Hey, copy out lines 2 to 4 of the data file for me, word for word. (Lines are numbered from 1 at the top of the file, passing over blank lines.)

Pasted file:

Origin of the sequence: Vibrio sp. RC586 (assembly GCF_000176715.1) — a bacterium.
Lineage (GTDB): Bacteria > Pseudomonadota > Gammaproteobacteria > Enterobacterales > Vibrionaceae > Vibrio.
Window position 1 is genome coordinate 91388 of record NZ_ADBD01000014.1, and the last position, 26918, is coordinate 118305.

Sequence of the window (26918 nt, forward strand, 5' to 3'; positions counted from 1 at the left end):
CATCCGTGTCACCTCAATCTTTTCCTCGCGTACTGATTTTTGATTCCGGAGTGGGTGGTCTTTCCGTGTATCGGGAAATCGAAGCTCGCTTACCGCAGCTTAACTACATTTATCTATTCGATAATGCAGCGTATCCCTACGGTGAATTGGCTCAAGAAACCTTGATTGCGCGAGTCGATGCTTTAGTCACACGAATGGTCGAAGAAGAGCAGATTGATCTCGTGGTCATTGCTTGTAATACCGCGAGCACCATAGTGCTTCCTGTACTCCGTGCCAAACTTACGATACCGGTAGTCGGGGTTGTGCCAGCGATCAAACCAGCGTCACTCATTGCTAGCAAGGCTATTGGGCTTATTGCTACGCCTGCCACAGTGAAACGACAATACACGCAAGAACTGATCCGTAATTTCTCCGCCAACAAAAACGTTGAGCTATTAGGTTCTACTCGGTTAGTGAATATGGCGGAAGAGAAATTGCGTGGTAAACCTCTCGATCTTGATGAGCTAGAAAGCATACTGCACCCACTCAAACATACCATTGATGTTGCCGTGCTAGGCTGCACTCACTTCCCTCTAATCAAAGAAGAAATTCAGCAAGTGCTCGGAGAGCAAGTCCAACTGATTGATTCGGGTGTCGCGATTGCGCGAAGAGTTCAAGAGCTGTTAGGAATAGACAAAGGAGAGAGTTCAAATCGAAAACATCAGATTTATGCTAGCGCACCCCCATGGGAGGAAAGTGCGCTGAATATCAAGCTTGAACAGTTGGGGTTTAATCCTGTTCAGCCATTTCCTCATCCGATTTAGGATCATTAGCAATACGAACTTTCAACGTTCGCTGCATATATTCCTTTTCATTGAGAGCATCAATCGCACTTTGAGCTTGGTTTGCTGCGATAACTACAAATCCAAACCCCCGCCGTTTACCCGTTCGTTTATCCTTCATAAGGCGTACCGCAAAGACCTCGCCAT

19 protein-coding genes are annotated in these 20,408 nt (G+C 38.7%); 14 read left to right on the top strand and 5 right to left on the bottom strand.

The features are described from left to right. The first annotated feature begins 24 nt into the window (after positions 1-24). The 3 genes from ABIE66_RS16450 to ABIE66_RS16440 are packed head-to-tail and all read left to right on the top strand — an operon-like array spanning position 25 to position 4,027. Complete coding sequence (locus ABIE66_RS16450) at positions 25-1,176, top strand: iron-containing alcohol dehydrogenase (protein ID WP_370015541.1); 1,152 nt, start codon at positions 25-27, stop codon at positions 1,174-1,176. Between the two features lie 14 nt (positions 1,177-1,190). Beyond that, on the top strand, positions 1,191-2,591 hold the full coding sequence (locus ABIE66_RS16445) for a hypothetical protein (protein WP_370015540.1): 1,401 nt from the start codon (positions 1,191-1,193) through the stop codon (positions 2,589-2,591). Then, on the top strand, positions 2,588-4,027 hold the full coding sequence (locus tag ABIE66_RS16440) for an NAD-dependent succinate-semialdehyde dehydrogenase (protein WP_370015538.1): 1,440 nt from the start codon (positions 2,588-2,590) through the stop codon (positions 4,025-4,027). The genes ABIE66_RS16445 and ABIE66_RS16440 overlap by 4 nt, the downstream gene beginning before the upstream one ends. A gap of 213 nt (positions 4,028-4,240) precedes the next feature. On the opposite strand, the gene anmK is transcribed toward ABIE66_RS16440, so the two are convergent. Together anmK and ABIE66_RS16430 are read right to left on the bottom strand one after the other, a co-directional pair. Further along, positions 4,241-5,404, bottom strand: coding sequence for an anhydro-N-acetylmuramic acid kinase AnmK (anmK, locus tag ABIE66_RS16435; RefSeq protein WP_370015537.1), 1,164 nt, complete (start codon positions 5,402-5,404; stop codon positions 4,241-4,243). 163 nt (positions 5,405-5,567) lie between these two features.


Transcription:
Lineage (GTDB): Bacteria > Pseudomonadota > Gammaproteobacteria > Enterobacterales > Vibrionaceae > Vibrio.
Window position 1 is genome coordinate 91388 of record NZ_ADBD01000014.1, and the last position, 26918, is coordinate 118305.

Sequence of the window (26918 nt, forward strand, 5' to 3'; positions counted from 1 at the left end):